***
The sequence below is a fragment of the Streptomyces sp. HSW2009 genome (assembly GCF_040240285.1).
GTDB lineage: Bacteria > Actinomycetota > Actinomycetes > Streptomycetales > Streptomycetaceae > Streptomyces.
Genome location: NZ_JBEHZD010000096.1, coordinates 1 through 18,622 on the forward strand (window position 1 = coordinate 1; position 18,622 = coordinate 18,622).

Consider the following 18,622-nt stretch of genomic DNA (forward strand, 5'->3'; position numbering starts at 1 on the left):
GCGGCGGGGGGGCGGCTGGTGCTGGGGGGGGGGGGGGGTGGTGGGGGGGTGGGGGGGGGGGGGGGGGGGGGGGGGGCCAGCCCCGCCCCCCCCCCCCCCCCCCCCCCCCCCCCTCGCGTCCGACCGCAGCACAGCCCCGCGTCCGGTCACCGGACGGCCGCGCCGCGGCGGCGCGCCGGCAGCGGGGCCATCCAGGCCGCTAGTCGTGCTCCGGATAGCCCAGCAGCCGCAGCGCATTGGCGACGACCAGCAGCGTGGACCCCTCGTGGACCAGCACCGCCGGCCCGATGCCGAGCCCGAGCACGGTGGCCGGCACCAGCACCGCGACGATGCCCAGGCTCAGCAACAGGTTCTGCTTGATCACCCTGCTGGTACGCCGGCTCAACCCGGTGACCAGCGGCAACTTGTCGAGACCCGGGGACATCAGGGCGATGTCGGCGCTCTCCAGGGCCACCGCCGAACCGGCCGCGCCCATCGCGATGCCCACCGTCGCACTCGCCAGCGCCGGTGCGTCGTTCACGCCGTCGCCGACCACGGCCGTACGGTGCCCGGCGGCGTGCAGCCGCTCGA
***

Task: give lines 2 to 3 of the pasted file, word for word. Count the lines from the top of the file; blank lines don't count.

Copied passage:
GTDB lineage: Bacteria > Actinomycetota > Actinomycetes > Streptomycetales > Streptomycetaceae > Streptomyces.
Genome location: NZ_JBEHZD010000096.1, coordinates 1 through 18,622 on the forward strand (window position 1 = coordinate 1; position 18,622 = coordinate 18,622).